The Brady Rule (or Rules) is the result of a U.S. Supreme Court ruling in the case of Brady v. Maryland (373 U.S. 83) in 1963. It held that the prosecution must disclose all exculpatory evidence to the defense counsel in criminal proceedings. The minimal requirements for such disclosures vary from state to state and at the federal level, but the common thread among them is that they relate to evidence that is material to either the defendant's guilt or the severity of the sentence (if found guilty). If a piece of evidence might sway the jury to find the defendant "not guilty" or might affect sentencing if found "guilty," then it must be handed over to the defense. 
Any time Jack McCoy or Casey Novak, for example, says that the defense gets to see their hand, as it were, but the prosecution doesn't get to see the defense's, that's a reference to the Brady Rule.
The state of Maryland prosecuted Mr. Brady and Mr. Boblit for first degree murder and the jury convicted both of them for the crime. Brady had insisted that he was involved but Boblit had done the actual killing, and while the prosecution had a statement from Boblit declaring just that, the prosecution hid that fact from the defense attorney when he requested Boblit's extrajudicial statements and got them both convicted for the murder with the death penalty attached.
The case was appealed to the Maryland Supreme Court, which ruled that the prosecution had violated Brady's right to due process under the 14th amendment to the U.S. Constitution, but that the effect of the statement would have been, at best, to reduce his sentence, not change his conviction; thus, he was entitled to a new sentencing hearing but not a new trial. The defense then appealed the case to the U.S. Supreme Court. In May of 1963, after hearing arguments over a couple of days two months earlier, they voted 7-2 in concurrence with the Maryland Supreme Court.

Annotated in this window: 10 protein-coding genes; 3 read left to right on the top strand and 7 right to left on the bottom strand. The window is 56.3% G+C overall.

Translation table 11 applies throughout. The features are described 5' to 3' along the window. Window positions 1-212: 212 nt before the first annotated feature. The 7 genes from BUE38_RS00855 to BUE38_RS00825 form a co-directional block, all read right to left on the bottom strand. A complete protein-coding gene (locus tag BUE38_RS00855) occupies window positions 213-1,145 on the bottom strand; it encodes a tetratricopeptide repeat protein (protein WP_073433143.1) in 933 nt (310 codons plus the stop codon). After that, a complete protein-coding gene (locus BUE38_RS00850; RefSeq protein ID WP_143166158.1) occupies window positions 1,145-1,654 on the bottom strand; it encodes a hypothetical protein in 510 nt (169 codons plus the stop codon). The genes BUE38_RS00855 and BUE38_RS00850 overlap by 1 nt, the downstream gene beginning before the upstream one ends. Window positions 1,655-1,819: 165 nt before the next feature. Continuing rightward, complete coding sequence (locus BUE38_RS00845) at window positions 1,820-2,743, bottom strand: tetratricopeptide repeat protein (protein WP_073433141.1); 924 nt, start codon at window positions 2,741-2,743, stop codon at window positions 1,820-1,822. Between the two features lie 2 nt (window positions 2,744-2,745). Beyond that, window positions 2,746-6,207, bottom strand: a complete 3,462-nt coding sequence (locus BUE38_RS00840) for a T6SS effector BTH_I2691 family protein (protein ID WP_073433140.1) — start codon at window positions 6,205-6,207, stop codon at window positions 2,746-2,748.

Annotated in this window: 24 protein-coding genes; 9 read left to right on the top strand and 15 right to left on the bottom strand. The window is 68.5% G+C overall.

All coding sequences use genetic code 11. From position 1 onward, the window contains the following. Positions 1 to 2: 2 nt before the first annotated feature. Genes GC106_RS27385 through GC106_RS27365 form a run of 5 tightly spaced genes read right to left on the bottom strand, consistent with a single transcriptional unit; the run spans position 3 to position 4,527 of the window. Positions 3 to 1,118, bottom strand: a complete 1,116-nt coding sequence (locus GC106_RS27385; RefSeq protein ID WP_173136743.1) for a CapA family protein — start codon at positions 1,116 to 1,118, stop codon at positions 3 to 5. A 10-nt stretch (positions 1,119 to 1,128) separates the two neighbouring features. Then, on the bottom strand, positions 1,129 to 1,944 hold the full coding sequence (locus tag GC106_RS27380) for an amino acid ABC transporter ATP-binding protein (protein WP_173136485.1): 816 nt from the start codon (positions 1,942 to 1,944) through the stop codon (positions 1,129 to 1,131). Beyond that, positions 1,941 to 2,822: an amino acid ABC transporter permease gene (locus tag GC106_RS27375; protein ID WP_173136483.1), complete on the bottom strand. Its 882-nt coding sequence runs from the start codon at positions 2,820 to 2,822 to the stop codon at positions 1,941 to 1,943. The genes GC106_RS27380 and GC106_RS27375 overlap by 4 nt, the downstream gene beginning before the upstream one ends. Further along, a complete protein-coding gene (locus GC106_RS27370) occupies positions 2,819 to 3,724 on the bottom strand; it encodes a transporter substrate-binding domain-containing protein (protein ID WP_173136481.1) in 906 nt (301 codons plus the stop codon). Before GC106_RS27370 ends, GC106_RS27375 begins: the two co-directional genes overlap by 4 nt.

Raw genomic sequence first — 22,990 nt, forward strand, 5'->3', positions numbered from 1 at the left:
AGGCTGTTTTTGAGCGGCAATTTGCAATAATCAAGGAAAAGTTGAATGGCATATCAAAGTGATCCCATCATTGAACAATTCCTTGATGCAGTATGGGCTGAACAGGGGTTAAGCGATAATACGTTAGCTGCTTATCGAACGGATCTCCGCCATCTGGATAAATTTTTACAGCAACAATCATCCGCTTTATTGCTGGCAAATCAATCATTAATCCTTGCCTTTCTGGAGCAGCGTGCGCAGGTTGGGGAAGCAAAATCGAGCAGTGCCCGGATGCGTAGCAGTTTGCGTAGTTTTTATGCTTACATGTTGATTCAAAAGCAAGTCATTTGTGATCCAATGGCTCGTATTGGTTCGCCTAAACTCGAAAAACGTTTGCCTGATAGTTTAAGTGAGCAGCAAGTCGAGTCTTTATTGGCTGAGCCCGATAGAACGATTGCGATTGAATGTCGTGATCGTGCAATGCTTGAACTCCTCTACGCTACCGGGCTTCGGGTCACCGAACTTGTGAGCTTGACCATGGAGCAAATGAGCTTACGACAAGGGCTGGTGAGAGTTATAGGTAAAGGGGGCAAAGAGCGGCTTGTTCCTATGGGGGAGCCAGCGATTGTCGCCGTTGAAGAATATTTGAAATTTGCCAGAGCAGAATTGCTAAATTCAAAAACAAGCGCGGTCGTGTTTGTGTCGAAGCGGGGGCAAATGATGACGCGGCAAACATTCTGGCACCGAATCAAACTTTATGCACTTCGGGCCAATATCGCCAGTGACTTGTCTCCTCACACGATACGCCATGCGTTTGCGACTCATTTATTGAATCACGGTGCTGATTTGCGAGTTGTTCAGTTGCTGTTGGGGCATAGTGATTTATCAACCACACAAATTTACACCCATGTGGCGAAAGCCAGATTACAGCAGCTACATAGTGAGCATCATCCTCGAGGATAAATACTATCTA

The minimal requisite for what is considered "exculpatory" varies from state to state, but many share similar standards, including that:
- The prosecutor must disclose an agreement not to prosecute a witness in exchange for the witness's testimony.
- The prosecutor must disclose leniency (or preferential treatment) agreements made with witnesses in exchange for testimony.
- The prosecutor must disclose exculpatory evidence known only to the police. That is, the prosecutor has a duty to reach out to the police and establish regular procedures by which the police must inform him of anything that tends to prove the innocence of the defendant. However, the prosecutor is not obligated to personally review police files in search of exculpatory information when the defendant asks for it.
- The prosecutor must disclose arrest photographs of the defendant when those photos do not match the victim's description.
- Some state systems have expansively defined Brady material to include many other items, including for example any documents which might reflect negatively on a witness's credibility.
- Police officers who have been dishonest are sometimes referred to as "Brady cops." Because of the Brady ruling, prosecutors are required to notify defendants and their attorneys whenever a law enforcement official involved in their case has a sustained record for knowingly lying in an official capacity. 
Mentions by Name in Law & Order EpisodesEdit
- Season 5: "Competence"
- Season 7: "Good Girl" • "Showtime"
- Season 8: "Under the Influence"
- Season 20: "Dignity"
- Season 9: "Cold"
- Season 11: "Turmoil"
- Season 12: "Gray"
- Season 16: "American Disgrace"
- Season 17: "Criminal Pathology"
- The word "exculpatory" is a combination of the morphemes "ex-" ('out, from'), "culpa" ('fault', 'blame'), "-ate" (verb suffix), and "-ory" (adjective suffix); essentially, it means "having the quality of removing fault (or blame)" from someone.  In a legal context, it refers to criminal liability being shifted away from the defendant or defendants.
- While the U.S. Supreme Court ruling in Brady v. Maryland sets a standard for transparency in government, other states have had other cases that have set different, sometimes broader standards or affirmed the landmark ruling.